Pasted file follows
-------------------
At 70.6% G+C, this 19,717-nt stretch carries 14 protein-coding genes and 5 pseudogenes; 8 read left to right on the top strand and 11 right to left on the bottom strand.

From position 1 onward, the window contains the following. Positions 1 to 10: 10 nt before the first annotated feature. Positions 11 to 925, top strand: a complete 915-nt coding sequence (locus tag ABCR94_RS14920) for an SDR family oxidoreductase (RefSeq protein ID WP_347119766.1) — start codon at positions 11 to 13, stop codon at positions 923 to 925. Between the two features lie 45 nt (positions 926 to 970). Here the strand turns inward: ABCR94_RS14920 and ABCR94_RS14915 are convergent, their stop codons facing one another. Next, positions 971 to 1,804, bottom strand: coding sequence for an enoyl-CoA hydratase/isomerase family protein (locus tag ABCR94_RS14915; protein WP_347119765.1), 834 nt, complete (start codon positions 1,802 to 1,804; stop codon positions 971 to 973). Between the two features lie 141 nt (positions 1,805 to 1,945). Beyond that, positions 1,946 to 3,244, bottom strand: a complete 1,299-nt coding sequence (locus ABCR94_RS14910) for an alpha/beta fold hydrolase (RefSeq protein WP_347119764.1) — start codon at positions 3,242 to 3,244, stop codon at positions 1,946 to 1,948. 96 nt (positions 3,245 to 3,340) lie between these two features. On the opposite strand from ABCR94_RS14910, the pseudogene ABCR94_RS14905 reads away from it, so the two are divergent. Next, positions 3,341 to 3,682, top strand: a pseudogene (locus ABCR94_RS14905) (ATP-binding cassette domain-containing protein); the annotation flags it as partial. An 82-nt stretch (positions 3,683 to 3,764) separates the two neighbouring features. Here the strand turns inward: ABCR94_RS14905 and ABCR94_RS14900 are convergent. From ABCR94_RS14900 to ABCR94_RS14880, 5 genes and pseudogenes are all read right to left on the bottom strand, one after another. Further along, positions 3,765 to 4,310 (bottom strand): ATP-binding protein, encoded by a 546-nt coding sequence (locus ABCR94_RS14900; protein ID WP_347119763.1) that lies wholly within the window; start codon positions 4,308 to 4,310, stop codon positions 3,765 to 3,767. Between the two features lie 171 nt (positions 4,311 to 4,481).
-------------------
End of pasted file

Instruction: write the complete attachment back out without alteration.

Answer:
At 70.6% G+C, this 19,717-nt stretch carries 14 protein-coding genes and 5 pseudogenes; 8 read left to right on the top strand and 11 right to left on the bottom strand.

From position 1 onward, the window contains the following. Positions 1 to 10: 10 nt before the first annotated feature. Positions 11 to 925, top strand: a complete 915-nt coding sequence (locus tag ABCR94_RS14920) for an SDR family oxidoreductase (RefSeq protein ID WP_347119766.1) — start codon at positions 11 to 13, stop codon at positions 923 to 925. Between the two features lie 45 nt (positions 926 to 970). Here the strand turns inward: ABCR94_RS14920 and ABCR94_RS14915 are convergent, their stop codons facing one another. Next, positions 971 to 1,804, bottom strand: coding sequence for an enoyl-CoA hydratase/isomerase family protein (locus tag ABCR94_RS14915; protein WP_347119765.1), 834 nt, complete (start codon positions 1,802 to 1,804; stop codon positions 971 to 973). Between the two features lie 141 nt (positions 1,805 to 1,945). Beyond that, positions 1,946 to 3,244, bottom strand: a complete 1,299-nt coding sequence (locus ABCR94_RS14910) for an alpha/beta fold hydrolase (RefSeq protein WP_347119764.1) — start codon at positions 3,242 to 3,244, stop codon at positions 1,946 to 1,948. 96 nt (positions 3,245 to 3,340) lie between these two features. On the opposite strand from ABCR94_RS14910, the pseudogene ABCR94_RS14905 reads away from it, so the two are divergent. Next, positions 3,341 to 3,682, top strand: a pseudogene (locus ABCR94_RS14905) (ATP-binding cassette domain-containing protein); the annotation flags it as partial. An 82-nt stretch (positions 3,683 to 3,764) separates the two neighbouring features. Here the strand turns inward: ABCR94_RS14905 and ABCR94_RS14900 are convergent. From ABCR94_RS14900 to ABCR94_RS14880, 5 genes and pseudogenes are all read right to left on the bottom strand, one after another. Further along, positions 3,765 to 4,310 (bottom strand): ATP-binding protein, encoded by a 546-nt coding sequence (locus ABCR94_RS14900; protein ID WP_347119763.1) that lies wholly within the window; start codon positions 4,308 to 4,310, stop codon positions 3,765 to 3,767. Between the two features lie 171 nt (positions 4,311 to 4,481).